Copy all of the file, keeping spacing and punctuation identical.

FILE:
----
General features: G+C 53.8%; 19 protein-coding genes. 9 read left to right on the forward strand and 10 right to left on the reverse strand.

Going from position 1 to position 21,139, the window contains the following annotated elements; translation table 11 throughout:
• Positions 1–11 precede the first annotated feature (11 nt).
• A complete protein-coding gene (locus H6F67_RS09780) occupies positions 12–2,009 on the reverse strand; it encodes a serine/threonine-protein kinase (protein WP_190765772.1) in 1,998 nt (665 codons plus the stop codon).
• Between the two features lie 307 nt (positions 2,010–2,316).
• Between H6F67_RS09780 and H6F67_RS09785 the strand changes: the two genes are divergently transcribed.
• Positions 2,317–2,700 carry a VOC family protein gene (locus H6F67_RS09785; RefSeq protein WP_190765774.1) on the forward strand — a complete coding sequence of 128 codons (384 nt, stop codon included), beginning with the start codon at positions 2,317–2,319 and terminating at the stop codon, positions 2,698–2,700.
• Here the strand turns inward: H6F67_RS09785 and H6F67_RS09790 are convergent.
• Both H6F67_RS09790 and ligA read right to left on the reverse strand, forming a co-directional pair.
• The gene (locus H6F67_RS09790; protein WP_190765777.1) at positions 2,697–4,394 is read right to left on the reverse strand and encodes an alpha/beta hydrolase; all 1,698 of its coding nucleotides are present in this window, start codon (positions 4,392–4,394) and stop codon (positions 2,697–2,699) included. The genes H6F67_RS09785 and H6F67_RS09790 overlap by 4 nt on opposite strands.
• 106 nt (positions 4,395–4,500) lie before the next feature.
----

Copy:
General features: G+C 53.8%; 19 protein-coding genes. 9 read left to right on the forward strand and 10 right to left on the reverse strand.

Going from position 1 to position 21,139, the window contains the following annotated elements; translation table 11 throughout:
• Positions 1–11 precede the first annotated feature (11 nt).
• A complete protein-coding gene (locus H6F67_RS09780) occupies positions 12–2,009 on the reverse strand; it encodes a serine/threonine-protein kinase (protein WP_190765772.1) in 1,998 nt (665 codons plus the stop codon).
• Between the two features lie 307 nt (positions 2,010–2,316).
• Between H6F67_RS09780 and H6F67_RS09785 the strand changes: the two genes are divergently transcribed.
• Positions 2,317–2,700 carry a VOC family protein gene (locus H6F67_RS09785; RefSeq protein WP_190765774.1) on the forward strand — a complete coding sequence of 128 codons (384 nt, stop codon included), beginning with the start codon at positions 2,317–2,319 and terminating at the stop codon, positions 2,698–2,700.
• Here the strand turns inward: H6F67_RS09785 and H6F67_RS09790 are convergent.
• Both H6F67_RS09790 and ligA read right to left on the reverse strand, forming a co-directional pair.
• The gene (locus H6F67_RS09790; protein WP_190765777.1) at positions 2,697–4,394 is read right to left on the reverse strand and encodes an alpha/beta hydrolase; all 1,698 of its coding nucleotides are present in this window, start codon (positions 4,392–4,394) and stop codon (positions 2,697–2,699) included. The genes H6F67_RS09785 and H6F67_RS09790 overlap by 4 nt on opposite strands.
• 106 nt (positions 4,395–4,500) lie before the next feature.